20130426-110343.jpgBefore the sociopath, I always feared criticism. I tried so desperately to be perfect and not to offend people intentionally or otherwise.

(Of course, there were people who got under my skin that I didn’t like. I rarely held back letting those people know I disliked them.)

But I always worried about what my close family and friends and co-workers thought of me. I wanted to be seen as a good person in their eyes. I didn’t want to offend my loved ones. I wanted them to be proud of me.

When any of them criticised me, I would get easily hurt. When I got easily hurt, I would do one of two things: 1) become ashamed and run away or 2) get mad and runaway. Sometimes I became ashamed and mad.

I was not good at accepting healthy criticism from people who loved me. I hated the fact I would get upset with them for pointing out one of my personal failings.

I was never really angry with them, though. I was more angry with myself for having done something against them that would make them ashamed of me.

In walks the sociopath. Within a few months of the relationship starting, everything I did was shameful to him.

From past relationships and old friends I still valued to how I disciplined my son or neglected to discipline my son — these were all areas in which I was shamed by the sociopath.

Needless to say, I felt ashamed of myself the majority of my relationship with him. I felt like I was worthless and that I honestly needed to change everything about myself in order to be worthy of anyone’s love and attention, especially the sociopath’s.

Once I was finally out of the relationship and able to focus on my behavior outside of the sociopath, I recognized more clearly that, yes, I had some work to do, but not nearly as much work as the sociopath had me brainwashed into thinking.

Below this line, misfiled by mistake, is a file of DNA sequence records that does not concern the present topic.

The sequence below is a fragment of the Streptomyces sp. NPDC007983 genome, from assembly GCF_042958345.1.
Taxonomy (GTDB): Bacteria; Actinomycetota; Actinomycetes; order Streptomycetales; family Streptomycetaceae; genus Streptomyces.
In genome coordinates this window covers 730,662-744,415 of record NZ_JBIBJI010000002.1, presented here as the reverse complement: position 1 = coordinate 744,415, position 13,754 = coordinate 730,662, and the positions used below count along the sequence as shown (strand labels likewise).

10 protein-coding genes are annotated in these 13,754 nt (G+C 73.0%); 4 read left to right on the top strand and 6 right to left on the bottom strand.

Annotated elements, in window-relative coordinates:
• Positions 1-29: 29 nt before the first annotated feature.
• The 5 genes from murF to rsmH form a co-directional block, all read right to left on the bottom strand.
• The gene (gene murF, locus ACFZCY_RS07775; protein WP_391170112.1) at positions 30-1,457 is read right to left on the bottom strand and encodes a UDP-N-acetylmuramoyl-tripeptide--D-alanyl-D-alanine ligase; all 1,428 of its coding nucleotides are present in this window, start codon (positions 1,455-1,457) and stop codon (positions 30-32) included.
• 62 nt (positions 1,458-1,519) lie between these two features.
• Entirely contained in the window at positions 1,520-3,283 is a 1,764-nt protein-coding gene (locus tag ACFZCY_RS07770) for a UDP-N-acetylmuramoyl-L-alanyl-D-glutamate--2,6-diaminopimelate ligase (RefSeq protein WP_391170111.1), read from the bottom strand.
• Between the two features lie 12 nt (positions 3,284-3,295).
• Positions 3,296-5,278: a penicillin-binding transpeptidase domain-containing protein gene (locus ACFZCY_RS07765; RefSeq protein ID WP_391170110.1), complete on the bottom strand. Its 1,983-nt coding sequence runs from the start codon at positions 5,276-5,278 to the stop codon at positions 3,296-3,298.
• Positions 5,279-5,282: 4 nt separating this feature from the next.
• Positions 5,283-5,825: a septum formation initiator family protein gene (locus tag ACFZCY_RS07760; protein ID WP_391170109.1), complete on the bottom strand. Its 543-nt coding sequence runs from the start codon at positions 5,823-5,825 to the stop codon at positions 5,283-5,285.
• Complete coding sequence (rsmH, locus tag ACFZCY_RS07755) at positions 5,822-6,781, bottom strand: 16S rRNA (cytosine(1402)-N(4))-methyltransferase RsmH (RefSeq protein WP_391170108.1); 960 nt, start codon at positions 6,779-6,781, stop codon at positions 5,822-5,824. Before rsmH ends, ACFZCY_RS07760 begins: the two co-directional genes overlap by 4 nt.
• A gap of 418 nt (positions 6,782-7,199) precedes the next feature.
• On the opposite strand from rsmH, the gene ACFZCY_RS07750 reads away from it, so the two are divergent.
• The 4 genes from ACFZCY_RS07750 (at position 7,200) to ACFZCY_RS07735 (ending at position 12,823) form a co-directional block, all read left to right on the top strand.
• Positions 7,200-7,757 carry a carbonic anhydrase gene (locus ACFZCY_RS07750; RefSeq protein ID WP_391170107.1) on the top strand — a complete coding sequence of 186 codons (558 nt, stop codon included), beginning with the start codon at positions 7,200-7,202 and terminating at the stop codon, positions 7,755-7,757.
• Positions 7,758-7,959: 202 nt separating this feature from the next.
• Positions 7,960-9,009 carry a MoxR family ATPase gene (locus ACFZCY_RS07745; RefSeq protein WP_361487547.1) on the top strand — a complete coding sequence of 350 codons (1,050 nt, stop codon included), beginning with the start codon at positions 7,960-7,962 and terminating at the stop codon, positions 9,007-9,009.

The work I had to do involved letting go of being and trying to be so damn perfect for everyone else. Once I let go of that (which took me over 18 months from the time I left the sociopath), I could relax and not worry so much about what others thought of me.

And you know what? I have discovered that when I am not worried about screwing up, I don’t screw up as much!

When we go from one extreme to the next, we are able to add perspective to our lives and live more gently and carefully.

The sociopath was an EXTREME shamer and blamer. Absolutely nothing I did was or could ever be good enough. There was always shame and blame connected to my actions. EVERY action.

It didn’t matter if I drank too much or quit drinking all together, I would be shamed.

  • If I drank, I was a poor excuse for a mother and not a good girlfriend.
  • If I didn’t drink, I better think about why I was such a bad mother and poor girlfriend now that I was sober.
  • If I exercised, I was doing it for someone else other than the sociopath.
  • If I didn’t exercise, I was taking time away from my relationship with the sociopath.
  • If I called my mother, I was a whining baby who couldn’t handle my own problems without mommy’s help.
  • If I didn’t call my mother, I was avoiding my responsibilities.

(Where the fuck does a person go when stuck in this mess!?!)

The only place to go is outside of it. Otherwise, you remain stuck, miserable and always wondering why you are such a failure.

You are not a failure! You might not be perfect, but who is?

We each make bad choices and don’t always say the right thing in every situation. Sometimes we hurt people’s feelings without realizing it.

All we can do when these things happen is apologize and recognize that a mistake was made, fix it but move on.

If we allow ourselves to marinate in shame and blame, we never grow from the act or circumstance that caused the shame and blame.

And the only thing worse than self-blame and self-shame, is being subjected to the shame and blame of a pathological person like the sociopath.

You are human. Embrace your humanity. Be gentle with yourself even when you screw up, and good people will be gentle with you, too.


Related articles – Letting Go of Perfect. ~Paula Carrasquillo for Elephant Journal